Berea College Deep Green Residence Hall
Honorable Mention Winner 2014 Education Design Showcase
Project Fact Sheet
Facility Use: College/University 4-Year Institution
Project Type: New Construction
Category: Residence Halls (College Only)
Location: Berea, KY
District/Inst.: Berea College
Chief Administrator: Derrick Singleton, Vice President for Operations and Sustainability
Completion Date: August 2013
Design Capacity: 121 students
Enrollment: 1,613 students
Gross Area: 43,265 sq.ft.
Cost per sq.ft.: $313.00
Total project cost: $13,569,500
The values of service, hard work and simple living exemplify the mission of Berea College in Berea Kentucky. Dedicated to serving the Appalachian region, sustainability in all forms is integral to achieving this mission, especially in campus architecture. This commitment has culminated in the Deep Green Residence Hall – a model for sustainable student housing across the country.
Berea College has a long tradition of setting higher and better standards for education and cultural leadership. Located in Central Kentucky at the heart of the Appalachian Region, Berea was founded in 1855 as the first interracial and coeducational college in the South. A unique liberal arts work college, Berea charges no tuition and admits students throughout Appalachia who demonstrate high academic potential and limited economic resources. Their Student Labor Program fosters an ethic of active learning, dignity, and equality through service to one other and to the community.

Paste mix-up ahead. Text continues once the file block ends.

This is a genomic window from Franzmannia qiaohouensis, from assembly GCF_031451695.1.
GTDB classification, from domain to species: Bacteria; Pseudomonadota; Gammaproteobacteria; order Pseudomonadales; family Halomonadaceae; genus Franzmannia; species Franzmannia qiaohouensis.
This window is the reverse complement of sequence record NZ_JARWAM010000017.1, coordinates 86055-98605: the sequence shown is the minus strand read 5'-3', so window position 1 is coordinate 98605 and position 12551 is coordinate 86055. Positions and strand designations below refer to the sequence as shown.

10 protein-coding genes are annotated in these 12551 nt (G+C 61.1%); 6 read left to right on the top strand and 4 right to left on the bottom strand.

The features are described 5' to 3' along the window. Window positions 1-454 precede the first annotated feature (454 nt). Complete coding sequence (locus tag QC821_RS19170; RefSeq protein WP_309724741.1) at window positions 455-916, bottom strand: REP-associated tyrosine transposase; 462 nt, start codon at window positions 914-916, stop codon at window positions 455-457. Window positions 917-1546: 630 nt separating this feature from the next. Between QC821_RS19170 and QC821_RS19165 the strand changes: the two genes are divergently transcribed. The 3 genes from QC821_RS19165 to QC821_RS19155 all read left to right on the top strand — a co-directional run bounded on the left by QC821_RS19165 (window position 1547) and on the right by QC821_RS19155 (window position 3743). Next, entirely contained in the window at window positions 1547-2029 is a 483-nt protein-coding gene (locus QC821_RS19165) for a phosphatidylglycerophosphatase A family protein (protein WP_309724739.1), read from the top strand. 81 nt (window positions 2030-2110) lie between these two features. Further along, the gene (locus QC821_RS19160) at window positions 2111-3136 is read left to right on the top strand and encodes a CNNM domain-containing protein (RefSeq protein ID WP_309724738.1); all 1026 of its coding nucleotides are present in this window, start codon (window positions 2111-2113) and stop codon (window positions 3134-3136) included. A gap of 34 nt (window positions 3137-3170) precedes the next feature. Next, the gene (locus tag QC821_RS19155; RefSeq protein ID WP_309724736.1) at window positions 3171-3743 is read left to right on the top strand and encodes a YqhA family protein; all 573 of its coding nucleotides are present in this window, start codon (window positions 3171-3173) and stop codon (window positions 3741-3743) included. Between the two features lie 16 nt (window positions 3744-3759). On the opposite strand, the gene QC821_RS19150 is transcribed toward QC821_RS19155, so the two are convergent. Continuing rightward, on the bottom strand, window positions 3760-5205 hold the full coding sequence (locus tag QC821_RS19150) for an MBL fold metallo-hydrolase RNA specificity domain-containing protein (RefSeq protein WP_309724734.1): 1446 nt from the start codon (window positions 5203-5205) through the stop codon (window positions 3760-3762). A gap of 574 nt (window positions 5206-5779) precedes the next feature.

Sustainability at Berea refers to the “capacity of individuals, communities, and societies to coexist in a manner that maintains social justice, environmental integrity, and economic well-being today and for future generations.” This commitment stems from a culture of plain living influenced by the surrounding Appalachian region, and extends to Berea’s campus architecture. Designed by Hastings+Chivetta Architects (lead designers) with sustainability consultants Hellmuth+Bicknese, the new Deep Green Residence Hall is the culmination of Berea’s commitment to social responsibility and sustainability in all forms.
On a practical level, the new facility provides 121 new beds to maintain housing stock as older facilities go offline for renovation. It also responds to student requests for flexible living environments with shared community resources. Deep Green is an active living/learning laboratory for students, allowing them to test, study and apply real-world solutions to adopt simpler, more sustainable lifestyles. Building systems are designed to make students aware of their own consumption. Student operator feedback loops are created via an integrated building dashboard system that monitors energy production and use.
The planning and design process was highly interactive, and incorporated input from Berea students, staff, faculty, alumni and administrators. The inclusive process encouraged an open discussion of options, big and small. The fresh ideas and wide-ranging viewpoints ultimately befitted the design and created solid campus buy-in for the project.
The skills and resources of the campus community were put to work during the design and construction process, further supporting Berea’s commitment to sustainability. Poplar trees were harvested from Berea’s FSC Certified Forest and hauled by mules to the wood studio. Students milled and cut the lumber for Deep Green’s trim work, and built desks, chests and tables for each room. Student-designed fine art is prominently incorporated throughout the facility, including the 7’x5’ ceramic Berea Sundial installed on the front façade. The student-run organic farm provides fresh, healthy food for students living in Deep Green.
Additional sustainable features include: